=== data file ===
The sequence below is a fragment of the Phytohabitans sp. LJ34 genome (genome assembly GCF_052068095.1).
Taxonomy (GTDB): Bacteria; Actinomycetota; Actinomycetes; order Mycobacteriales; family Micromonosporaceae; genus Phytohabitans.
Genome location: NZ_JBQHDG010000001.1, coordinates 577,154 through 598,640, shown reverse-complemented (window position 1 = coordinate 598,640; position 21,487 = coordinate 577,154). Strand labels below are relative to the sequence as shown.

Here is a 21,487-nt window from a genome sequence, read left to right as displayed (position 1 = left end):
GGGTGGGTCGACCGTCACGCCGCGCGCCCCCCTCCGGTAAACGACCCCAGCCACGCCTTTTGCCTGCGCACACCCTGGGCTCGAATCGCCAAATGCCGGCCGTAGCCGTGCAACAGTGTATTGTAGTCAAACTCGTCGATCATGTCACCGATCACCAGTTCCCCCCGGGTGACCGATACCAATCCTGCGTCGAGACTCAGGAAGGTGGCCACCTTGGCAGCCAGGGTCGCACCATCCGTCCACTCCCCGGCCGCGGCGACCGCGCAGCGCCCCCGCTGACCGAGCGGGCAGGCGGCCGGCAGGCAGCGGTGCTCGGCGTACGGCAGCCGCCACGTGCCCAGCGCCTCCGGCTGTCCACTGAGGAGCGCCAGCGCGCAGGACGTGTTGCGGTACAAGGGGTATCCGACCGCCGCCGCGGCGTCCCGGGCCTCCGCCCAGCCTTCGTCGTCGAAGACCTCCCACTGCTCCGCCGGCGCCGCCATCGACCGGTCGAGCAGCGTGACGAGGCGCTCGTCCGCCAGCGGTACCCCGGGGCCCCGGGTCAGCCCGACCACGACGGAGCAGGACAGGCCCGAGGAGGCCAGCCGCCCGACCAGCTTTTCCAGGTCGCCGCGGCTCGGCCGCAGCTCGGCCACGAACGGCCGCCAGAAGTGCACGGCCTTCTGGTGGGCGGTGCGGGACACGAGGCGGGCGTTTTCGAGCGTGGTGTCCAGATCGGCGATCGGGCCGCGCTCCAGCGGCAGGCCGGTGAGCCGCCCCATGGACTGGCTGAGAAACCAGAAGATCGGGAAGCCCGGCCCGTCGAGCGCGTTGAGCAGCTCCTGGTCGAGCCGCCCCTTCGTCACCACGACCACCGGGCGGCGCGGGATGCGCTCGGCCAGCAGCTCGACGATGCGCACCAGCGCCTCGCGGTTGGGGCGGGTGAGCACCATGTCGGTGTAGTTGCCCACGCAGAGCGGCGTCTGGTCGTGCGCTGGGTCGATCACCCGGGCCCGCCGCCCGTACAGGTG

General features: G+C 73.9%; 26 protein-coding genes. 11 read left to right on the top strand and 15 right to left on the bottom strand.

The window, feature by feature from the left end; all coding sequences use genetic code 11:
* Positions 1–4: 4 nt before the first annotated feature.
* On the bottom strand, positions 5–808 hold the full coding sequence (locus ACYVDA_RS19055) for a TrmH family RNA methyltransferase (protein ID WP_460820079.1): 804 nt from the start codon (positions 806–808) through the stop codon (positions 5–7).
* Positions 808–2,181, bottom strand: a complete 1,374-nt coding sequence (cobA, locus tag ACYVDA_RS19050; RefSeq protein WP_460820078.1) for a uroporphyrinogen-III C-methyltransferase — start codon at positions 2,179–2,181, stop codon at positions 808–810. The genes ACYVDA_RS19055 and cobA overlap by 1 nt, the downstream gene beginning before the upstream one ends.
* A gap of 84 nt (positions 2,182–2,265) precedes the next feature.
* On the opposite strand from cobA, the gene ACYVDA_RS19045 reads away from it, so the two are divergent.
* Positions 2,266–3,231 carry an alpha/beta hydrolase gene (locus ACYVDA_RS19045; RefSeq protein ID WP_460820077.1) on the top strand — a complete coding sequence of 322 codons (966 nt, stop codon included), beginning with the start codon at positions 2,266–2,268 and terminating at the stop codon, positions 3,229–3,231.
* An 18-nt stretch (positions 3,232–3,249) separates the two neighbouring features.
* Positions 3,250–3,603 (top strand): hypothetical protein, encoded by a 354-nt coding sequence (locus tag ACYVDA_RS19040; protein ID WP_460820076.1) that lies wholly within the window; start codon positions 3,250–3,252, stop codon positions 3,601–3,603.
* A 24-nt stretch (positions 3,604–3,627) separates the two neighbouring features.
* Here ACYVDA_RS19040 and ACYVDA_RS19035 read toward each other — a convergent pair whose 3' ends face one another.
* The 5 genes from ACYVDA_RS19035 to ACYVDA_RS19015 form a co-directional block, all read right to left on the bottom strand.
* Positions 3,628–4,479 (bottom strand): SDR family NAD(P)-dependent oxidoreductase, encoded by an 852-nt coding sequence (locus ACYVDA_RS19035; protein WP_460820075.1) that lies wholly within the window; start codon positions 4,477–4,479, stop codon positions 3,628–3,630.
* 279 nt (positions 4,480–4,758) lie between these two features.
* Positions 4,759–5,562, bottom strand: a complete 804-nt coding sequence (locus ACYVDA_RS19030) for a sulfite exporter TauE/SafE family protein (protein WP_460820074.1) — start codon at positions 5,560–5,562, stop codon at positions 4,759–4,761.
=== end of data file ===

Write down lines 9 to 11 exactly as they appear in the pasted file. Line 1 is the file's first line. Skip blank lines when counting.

* On the bottom strand, positions 5–808 hold the full coding sequence (locus ACYVDA_RS19055) for a TrmH family RNA methyltransferase (protein ID WP_460820079.1): 804 nt from the start codon (positions 806–808) through the stop codon (positions 5–7).
* Positions 808–2,181, bottom strand: a complete 1,374-nt coding sequence (cobA, locus tag ACYVDA_RS19050; RefSeq protein WP_460820078.1) for a uroporphyrinogen-III C-methyltransferase — start codon at positions 2,179–2,181, stop codon at positions 808–810. The genes ACYVDA_RS19055 and cobA overlap by 1 nt, the downstream gene beginning before the upstream one ends.
* A gap of 84 nt (positions 2,182–2,265) precedes the next feature.